Saturday, February 23, 2019

"A small next step for criminal justice reform: Fix good time credit"

That's the title of my piece this week in The Hill.  Please click through and let me know your thoughts.  Here's the intro:

Both sides of the aisle have rightfully come together on criminal justice reform, including passing the First Step Act. The New York Times said this signature legislation addressing unfairness in the criminal justice system involved some of “the most significant changes to the criminal justice system in a generation.” Both sides also agree, however, that a lot still needs to be done to address a system that incarcerates more people than Russia and China.

The current federal system awards good time credit — 15 percent — for all prisoners who behave. That means for every year done in prison, you receive 54 days off in good time credit.

For a long time, the Bureau of Prisons only gave 47 days of credit, but the First Step Act told BOP that 15 percent was really 15 percent and prisoners should get the full 54 days. Even with this directive, BOP has refused to give this credit, saying that there is an error in the statute, and has asked for Congress to reiterate that it really wants the 54 days of credit applied. This is completely absurd, and both parties agree that this should be fixed immediately. In addition to fixing the 54-day issue, there is one additional modest (and hopefully non-controversial) proposal that should be included.

As it stands, federal prisoners only receive good time credit if they are sentenced to more than a year of prison. That means that if you are sentenced to a year and a day, you will receive 15 percent off with good time and serve about 10 months; however, if you receive a sentence of exactly one year in prison, no such good time credit will be applied, and you will serve that year day for day. That means that the prisoner who receives a longer sentence of a year and a day will serve less time than someone who is sentenced to a year or 11 months. It makes no sense.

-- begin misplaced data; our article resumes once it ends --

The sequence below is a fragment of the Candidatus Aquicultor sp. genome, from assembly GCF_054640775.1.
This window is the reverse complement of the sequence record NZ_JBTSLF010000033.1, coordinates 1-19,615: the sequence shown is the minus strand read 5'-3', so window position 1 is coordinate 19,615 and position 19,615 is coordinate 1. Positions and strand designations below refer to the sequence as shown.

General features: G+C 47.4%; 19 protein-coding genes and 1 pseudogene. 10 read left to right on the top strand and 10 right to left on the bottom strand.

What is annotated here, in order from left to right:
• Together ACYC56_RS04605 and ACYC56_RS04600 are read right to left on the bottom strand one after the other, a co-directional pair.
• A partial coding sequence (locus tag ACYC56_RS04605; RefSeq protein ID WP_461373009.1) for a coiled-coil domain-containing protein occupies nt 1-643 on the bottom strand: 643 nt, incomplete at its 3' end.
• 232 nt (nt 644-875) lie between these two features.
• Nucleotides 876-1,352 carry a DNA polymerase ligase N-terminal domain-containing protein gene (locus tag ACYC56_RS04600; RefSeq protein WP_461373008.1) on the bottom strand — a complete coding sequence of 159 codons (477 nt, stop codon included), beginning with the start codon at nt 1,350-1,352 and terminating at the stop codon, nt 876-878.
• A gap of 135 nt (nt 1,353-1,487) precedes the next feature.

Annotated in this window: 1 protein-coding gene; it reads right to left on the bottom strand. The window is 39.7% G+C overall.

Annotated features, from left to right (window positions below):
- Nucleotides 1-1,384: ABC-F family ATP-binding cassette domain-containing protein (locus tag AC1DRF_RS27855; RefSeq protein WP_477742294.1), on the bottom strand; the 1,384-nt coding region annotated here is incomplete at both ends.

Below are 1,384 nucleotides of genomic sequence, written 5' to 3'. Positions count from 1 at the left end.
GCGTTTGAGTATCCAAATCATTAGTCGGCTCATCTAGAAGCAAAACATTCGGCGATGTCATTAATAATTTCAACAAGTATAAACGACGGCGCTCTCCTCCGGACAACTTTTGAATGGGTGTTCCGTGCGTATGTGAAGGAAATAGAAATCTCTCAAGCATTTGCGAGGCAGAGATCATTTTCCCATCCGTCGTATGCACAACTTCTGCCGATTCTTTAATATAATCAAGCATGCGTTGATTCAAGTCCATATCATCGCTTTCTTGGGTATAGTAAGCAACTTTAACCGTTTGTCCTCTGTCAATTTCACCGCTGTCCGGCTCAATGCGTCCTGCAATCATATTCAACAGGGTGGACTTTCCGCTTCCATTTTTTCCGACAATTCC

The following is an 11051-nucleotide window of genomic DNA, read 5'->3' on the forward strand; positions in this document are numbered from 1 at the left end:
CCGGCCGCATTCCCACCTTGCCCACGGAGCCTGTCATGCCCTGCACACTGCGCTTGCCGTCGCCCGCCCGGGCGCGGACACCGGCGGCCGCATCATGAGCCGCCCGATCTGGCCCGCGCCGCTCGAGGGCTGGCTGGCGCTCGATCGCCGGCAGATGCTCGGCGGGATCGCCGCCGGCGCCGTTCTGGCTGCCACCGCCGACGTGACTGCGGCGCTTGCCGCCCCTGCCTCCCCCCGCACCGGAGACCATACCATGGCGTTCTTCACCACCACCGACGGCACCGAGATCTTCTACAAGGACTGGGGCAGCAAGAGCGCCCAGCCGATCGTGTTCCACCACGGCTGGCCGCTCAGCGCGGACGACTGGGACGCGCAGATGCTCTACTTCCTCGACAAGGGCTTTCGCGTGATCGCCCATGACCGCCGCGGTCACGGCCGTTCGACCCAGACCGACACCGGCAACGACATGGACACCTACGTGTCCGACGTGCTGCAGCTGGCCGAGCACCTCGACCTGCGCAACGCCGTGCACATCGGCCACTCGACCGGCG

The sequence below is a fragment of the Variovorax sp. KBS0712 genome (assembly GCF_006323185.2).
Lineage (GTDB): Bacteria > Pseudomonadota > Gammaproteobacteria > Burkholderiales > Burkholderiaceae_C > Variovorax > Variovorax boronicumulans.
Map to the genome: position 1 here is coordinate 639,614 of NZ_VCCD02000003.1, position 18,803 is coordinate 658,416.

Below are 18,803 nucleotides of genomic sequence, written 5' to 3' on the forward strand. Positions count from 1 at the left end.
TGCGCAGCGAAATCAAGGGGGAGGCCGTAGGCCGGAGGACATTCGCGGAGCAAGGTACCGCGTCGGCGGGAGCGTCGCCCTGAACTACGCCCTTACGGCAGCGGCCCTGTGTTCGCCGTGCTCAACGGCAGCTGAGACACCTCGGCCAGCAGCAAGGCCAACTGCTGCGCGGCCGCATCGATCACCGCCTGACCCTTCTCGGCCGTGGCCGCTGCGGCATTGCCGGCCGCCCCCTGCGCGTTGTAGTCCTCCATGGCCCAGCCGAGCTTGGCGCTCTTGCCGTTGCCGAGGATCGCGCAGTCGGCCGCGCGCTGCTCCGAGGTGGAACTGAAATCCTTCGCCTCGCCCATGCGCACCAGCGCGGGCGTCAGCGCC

Anonymous said...

Real world challenge:

if this actualy worked, Jose Padilla, the 1st American charged for joining AlQuaeda would be walking out of ADX Florence real soon.

Instead, he apparently got no credit for incarceration prior to Trial and the BOP isn't assigning any good time credit for the 21 years sentenced to serve afterwards either!

Where's Judge Cook? Did she give up fighting the 11th over this case?

Anonymous said...

First, Mr. Padilla was not charged with joining Al Qaeda. He was charged with providing material support to help stop the atrocities being committed by the Russians in Chechnya.

Second, Judge Cooke, through section 3553(a), did fashion a sentence that credited Mr. Padilla with the time he spent in custody as an enemy combatant.

Third, I'm not sure how Judge Cooke can fight the 11th Circuit when no case is pending.

Anonymous said...

The 11th found sufficient evidence for a jury to find he trained with al qaeda. Not too familiar with this case disagree?

Anonymous said...

8:48 - I probably know just as much about the case as you do. But I guess I'm a more careful reader.

9:32 pm had written that Mr. Padilla was charged with "joining" Al Qaeda. He was not not charged with that as far as I know. And yes I believe there was circumstantial evidence that Mr. Padilla "trained" at a camp. The training, however, was to fight Russians who were committing unspeakable atrocities against Muslims in Chechnya.